Diderot and the Art of Thinking Freely, by Andrew S. Curran (New York, New York: Other Press, 2019, ISBN 978-1-59051-670-6). 320 pp. Hardcover, $26.95.
“Skepticism is the first step toward truth.”
Denis Diderot just wanted to level the playing field: religious zealots on one side, and he and his fellow atheists on the other.
Unfortunately, it was not 2019. It was 1749, and the French tossed him in prison. We learn from Andrew S. Curran’s splendidly written and illustrated Diderot and the Art of Thinking Freely that the Langres-born philosopher had the blessings and support of his family when his father thought the junior Diderot was going to join and serve the church through the Carmelite monastery. Instead he just borrowed money, married a laundress, and fell in with Paris’s doubters and freethinkers.
But that was Diderot, the sometimes scoundrel, sometimes literary genius. Curran writes: “Far from bringing people (the world) together, it seemed that each religious faction saw their adversaries as either spiritual infidels or political foes that needed to be crushed.” Leaving God was not a selfish act. It was transformative and illuminating.
The William Armstrong Professor of Humanities at Wesleyan University, Curran allows us to travel in time back to the life of the philosophe famous for his world-changing, multivolume Encyclopedie (comprising 70,000 articles), by relying on original sources, from letters to police reports and more. Thus, as a freethinker, it’s easy to be moved and inspired by the man who wiggled his way to the top of democratic philosophy.
Of Diderot’s incarceration at Vincennes, Curran says, “While the philosophe was confined to an insalubrious room in the dungeon tower,” the warden was instructed “to treat him decently. … This meant Diderot was to receive his food at the king’s expense … .” So, Diderot could receive two candles per day and pot roast or tripe with wine, while other less favored prisoners sat in cold, dark cells with only bread and water—for life.
Imprisoned for three months for atheistic, satirical, and pornographic writings, Diderot was freed on the promise that he not publish again. He was thirty-six. And this was the turning point. Diderot’s “freeform journalistic voice” would not be silenced, though he did shy away from blatantly controversial subjects for thirty-three years. Curran notes:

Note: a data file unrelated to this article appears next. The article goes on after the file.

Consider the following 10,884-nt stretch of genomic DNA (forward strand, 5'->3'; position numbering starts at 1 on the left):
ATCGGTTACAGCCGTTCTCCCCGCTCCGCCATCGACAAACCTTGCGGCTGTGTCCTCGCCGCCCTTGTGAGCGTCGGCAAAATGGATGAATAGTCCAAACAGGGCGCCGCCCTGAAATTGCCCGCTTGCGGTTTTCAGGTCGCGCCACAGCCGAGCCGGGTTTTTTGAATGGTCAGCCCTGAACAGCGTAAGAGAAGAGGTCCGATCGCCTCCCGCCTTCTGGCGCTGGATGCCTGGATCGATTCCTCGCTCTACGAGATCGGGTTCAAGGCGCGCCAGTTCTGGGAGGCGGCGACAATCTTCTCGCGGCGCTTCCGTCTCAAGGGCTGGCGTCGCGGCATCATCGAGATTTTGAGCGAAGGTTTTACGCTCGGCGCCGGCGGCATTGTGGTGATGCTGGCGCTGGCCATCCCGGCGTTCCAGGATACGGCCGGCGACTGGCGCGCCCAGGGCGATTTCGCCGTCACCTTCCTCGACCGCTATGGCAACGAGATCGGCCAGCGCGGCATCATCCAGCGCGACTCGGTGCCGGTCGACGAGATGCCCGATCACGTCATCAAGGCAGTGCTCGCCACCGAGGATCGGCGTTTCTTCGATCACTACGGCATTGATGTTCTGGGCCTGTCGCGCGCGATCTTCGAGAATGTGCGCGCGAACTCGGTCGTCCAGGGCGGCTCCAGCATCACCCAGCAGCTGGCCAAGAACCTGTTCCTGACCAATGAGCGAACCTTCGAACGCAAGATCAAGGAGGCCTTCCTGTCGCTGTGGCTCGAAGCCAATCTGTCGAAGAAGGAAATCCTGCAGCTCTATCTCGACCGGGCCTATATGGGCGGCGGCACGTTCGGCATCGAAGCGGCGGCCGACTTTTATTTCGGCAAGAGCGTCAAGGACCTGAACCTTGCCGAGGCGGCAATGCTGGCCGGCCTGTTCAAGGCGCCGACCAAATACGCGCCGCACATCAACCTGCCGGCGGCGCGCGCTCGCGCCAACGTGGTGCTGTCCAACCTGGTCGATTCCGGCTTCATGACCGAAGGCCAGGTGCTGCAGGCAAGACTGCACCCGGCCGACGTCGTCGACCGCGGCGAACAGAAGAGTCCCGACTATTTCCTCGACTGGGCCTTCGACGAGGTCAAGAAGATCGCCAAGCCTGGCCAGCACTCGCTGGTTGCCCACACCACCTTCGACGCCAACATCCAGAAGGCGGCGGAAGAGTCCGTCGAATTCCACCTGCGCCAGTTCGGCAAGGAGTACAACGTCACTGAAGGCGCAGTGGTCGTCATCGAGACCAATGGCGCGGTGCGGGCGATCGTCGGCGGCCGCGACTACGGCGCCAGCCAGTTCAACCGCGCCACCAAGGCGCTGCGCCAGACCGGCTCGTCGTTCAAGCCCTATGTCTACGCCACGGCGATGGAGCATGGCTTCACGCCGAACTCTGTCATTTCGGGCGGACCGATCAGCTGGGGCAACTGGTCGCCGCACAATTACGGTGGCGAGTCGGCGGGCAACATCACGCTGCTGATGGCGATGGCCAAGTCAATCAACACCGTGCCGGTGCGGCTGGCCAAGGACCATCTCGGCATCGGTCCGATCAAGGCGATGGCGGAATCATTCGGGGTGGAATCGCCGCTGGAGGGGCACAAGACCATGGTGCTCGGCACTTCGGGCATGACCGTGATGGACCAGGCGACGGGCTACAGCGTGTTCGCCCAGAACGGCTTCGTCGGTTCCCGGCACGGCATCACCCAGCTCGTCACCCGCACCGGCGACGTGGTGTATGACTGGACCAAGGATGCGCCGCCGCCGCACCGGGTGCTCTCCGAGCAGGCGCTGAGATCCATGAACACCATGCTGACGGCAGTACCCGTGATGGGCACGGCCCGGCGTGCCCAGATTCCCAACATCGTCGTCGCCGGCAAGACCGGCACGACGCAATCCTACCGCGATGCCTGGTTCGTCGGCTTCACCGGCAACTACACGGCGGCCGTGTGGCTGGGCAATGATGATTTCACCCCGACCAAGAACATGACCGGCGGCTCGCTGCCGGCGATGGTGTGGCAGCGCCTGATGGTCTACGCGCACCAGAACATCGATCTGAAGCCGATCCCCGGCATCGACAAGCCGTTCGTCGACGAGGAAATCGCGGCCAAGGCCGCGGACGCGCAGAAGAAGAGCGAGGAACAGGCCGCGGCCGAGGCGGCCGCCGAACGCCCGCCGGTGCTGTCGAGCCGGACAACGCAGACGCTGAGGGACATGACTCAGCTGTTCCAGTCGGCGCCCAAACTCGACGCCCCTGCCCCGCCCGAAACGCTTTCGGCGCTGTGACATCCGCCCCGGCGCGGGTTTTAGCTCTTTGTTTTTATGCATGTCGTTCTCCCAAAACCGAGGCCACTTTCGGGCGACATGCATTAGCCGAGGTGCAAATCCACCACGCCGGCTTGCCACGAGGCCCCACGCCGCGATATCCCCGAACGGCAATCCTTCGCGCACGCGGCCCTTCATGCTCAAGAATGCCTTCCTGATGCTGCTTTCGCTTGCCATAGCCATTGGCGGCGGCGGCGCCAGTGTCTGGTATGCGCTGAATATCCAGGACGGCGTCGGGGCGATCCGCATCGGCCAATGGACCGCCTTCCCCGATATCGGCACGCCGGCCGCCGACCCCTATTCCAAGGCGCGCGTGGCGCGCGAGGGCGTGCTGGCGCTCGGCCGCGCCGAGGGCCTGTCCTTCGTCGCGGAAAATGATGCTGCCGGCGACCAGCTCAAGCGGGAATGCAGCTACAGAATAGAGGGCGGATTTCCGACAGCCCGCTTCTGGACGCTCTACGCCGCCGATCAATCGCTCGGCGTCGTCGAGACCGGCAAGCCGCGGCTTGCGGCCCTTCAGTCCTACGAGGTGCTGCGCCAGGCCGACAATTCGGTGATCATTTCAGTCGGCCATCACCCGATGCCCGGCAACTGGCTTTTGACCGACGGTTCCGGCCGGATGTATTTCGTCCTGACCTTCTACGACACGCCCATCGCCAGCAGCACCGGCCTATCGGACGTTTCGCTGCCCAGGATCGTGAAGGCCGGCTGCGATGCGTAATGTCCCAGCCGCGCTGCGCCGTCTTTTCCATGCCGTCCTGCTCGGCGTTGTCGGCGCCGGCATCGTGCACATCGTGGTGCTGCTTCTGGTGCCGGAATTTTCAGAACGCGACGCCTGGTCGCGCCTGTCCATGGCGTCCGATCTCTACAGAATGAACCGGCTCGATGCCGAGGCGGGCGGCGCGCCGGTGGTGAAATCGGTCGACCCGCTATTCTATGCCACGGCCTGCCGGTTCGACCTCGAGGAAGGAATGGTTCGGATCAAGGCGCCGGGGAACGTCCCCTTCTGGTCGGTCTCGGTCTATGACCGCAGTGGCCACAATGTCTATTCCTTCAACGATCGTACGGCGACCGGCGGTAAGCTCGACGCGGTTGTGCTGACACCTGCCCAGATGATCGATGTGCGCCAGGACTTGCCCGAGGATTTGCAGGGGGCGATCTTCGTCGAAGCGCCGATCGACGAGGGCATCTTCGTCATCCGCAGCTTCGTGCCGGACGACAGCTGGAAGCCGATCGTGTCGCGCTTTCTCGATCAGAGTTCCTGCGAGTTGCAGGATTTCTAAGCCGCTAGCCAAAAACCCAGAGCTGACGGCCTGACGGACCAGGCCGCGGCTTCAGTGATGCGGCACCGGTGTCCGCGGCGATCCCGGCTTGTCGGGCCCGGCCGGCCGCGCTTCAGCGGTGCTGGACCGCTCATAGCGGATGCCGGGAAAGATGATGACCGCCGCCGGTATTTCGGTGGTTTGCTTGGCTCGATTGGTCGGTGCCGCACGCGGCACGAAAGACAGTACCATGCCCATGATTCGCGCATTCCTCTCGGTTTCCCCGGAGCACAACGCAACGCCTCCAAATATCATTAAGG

Before prison, Diderot had been a journeyman translator, the editor of an unpublished encyclopedia, and a relatively unknown author of clandestine works of heterodoxy; on the day he walked out of Vincennes, he was forever branded as one of the most dangerous evangelists of freethinking and atheism in the country.
Created with coauthor and coresearcher Jean le Rond d’Alembert, the Encyclopedie was to be Diderot’s masterwork, founded on “replacing a theologically compatible theory of cognition with one that had little room for either the soul or an innate awareness of God’s existence.”
Rather than taking possession of Diderot, Curran is a smart biographer who allows his subject to be human, failing to take responsibility for his actions and embracing existence “fully, completely, and audaciously.”
Curran highlights the celebrities of Diderot’s eighteenth century and his relationships with them: Catherine the Great, Rousseau, Voltaire, and others. The United States of America interested Diderot as well. He wrote that it could be a superpower on the world stage if slavery were eliminated. Though Diderot called America the “land of tolerance, morals, laws, virtue, and liberty,” he warned that an uneven distribution of wealth, class tensions, and the possible rise of a dictator would bring the democratic country to its knees.